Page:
What’s more, Rapture isn’t actually totally lifeless; it's quite the opposite actually. I initially thought I would simply rummage through a big empty environment and figure out the story through obscure environmental cues, much as a Myst-styled adventure typically provides. Instead the player actually witnesses a very large casting of many, many characters through the very large, open-world setting, but not in actual true-to-life form. Instead, the player will come across countless “spirits,” or rather glowing auras of human figures, that appear randomly everywhere in the environment who then reenact moments prior to the happening in the countryside, with lots and lots of dialogue. Typically, the player movement speed will be slowed down enough during dialogues to make leaving the scene not worthwhile, but oftentimes the player can decide to walk past the scene entirely and simply move along.
This is ultimately where Everybody’s Gone To Rapture doesn’t quite work. Although the dialogue is extremely well-performed and the ghost sprites are a brilliant way to relay information without interrupting player exploration, there isn’t really much of anything going on in front of you. You’re looking at two glowing balls suspended in the air above an empty room or street-side which are engaged mid-conversation without providing a lot of context for what’s going on. While the dialogue does start to make more sense as you progress, it's mostly just characterization, and it always seems that the characters manage to bounce around the subject-matter of their conversations just enough so everything always, annoyingly, remains enigmatic to the player.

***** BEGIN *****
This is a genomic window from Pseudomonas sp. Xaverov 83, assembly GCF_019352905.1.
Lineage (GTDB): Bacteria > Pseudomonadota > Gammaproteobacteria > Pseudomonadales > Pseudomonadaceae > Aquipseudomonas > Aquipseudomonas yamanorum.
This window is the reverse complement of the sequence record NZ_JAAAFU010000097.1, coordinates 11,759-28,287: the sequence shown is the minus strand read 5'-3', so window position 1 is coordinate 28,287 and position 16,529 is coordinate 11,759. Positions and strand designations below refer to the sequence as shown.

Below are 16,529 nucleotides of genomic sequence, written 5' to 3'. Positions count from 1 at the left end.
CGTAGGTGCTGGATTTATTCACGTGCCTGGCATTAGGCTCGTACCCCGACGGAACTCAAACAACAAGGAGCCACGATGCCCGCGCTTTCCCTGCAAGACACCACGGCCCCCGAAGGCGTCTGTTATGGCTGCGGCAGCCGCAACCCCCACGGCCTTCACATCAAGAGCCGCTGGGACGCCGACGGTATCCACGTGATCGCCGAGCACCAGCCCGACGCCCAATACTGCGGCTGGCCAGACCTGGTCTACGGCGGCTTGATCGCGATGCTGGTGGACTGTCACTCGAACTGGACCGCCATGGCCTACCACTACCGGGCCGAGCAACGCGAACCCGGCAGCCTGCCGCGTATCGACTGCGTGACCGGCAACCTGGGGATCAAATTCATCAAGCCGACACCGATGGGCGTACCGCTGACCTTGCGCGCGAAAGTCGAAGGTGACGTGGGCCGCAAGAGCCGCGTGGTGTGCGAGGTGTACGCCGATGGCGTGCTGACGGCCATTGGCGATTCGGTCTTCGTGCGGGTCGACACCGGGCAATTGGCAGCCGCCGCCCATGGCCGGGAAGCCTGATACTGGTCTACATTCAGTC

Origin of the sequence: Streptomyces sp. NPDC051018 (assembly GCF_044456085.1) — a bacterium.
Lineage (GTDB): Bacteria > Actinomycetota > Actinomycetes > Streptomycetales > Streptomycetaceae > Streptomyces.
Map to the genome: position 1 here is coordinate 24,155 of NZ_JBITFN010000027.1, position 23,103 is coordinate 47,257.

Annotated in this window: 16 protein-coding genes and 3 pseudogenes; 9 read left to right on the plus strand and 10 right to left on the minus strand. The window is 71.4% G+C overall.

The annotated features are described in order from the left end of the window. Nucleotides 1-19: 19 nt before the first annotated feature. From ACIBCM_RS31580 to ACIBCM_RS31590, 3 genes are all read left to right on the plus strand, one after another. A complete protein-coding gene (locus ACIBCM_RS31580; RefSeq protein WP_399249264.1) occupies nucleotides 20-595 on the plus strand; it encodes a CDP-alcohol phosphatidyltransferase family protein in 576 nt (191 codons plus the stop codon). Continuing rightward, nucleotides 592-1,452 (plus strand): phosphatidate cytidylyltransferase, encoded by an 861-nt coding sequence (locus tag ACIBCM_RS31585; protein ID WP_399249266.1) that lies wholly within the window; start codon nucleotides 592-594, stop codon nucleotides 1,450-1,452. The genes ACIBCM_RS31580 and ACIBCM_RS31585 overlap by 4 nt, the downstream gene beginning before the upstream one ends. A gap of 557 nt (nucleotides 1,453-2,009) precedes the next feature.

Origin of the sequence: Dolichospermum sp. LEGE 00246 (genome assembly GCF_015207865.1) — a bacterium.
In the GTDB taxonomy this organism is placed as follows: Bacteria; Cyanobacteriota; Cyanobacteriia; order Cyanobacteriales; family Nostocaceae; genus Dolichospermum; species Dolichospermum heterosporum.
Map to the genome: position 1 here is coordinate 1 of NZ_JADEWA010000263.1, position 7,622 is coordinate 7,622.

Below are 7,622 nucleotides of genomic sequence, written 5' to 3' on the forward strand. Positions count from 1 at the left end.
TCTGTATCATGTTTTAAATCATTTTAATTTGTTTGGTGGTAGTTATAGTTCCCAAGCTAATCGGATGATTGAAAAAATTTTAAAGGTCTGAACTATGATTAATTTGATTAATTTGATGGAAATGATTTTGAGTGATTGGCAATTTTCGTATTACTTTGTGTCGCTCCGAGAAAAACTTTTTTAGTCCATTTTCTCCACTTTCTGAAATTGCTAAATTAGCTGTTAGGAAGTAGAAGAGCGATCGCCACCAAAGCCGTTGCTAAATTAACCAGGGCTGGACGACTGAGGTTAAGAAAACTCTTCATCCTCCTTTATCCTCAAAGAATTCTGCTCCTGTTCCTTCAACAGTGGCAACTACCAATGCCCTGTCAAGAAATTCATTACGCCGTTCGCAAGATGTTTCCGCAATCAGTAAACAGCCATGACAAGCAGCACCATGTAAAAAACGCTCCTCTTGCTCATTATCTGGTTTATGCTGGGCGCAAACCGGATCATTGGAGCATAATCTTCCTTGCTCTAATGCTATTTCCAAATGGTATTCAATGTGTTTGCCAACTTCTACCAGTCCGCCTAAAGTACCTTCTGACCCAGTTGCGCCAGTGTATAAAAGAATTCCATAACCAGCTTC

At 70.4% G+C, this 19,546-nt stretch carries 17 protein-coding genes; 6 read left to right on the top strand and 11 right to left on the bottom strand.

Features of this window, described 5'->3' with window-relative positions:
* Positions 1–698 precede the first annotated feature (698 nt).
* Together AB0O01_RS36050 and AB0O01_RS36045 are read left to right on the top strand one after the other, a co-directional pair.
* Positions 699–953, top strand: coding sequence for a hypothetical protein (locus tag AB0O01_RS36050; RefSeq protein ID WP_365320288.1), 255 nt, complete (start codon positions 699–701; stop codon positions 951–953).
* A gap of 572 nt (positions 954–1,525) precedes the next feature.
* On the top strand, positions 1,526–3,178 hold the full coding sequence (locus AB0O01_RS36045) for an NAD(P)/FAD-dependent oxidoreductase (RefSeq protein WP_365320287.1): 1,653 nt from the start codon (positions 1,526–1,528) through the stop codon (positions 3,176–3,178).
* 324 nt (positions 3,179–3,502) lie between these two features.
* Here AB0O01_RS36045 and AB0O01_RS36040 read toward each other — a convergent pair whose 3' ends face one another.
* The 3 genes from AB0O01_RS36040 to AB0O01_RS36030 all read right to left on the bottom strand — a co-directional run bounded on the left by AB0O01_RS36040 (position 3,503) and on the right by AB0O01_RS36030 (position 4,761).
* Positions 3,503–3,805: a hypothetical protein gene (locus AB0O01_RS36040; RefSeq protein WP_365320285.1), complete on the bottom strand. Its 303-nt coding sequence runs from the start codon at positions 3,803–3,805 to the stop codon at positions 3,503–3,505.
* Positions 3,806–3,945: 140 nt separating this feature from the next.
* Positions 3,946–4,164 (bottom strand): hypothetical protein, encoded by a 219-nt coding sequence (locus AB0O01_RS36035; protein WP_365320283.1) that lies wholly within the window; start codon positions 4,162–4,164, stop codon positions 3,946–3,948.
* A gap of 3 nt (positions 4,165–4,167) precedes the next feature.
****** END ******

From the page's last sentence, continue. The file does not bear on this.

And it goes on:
This means you’re forced to stand around and listen to subjectless dialogue from faceless, indiscernible characters as you walk around in an environment that looks beautiful but, shockingly, lacks any real detail. The Chinese Room claimed Everybody’s Gone To Rapture would introduce more environmental interaction to the player, but obviously they were just being funny, as further opening already opened doors was the only way I saw to affect anything at all. Although there’s a lot of nice, beautifully-crafted scenery along the adventure, they’re few and far between, which means a lot of the time you’re just looking at an empty street or the inside of a cleanly decorated house that doesn’t look any different than the last five house you’ve looked in. Even Dear Esther had a number of tiny details hidden in the backgrounds of its environment, and Rapture is probably ten times its size in every sense.
Considering the environment is inordinately large and doesn’t really offer anything dynamic besides exploring its many empty crevices without any of sense of direction, it becomes obligatory to chase down the giant glowing aura that paints itself through the environment and leads you to next the piece of cryptic dialogue you’ve yet to find. Considering that Rapture entirely becomes about following the glowing line from one scene to the next, the adventure becomes inseparable from Dear Esther in the sense that you’re simply spectating a non-player-influenced story which unfolds as you simply walk through the scenery. This ultimately renders the open-world environment a mere illusion, as once again it's a simple walk from point A to point B in an entirely linear fashion.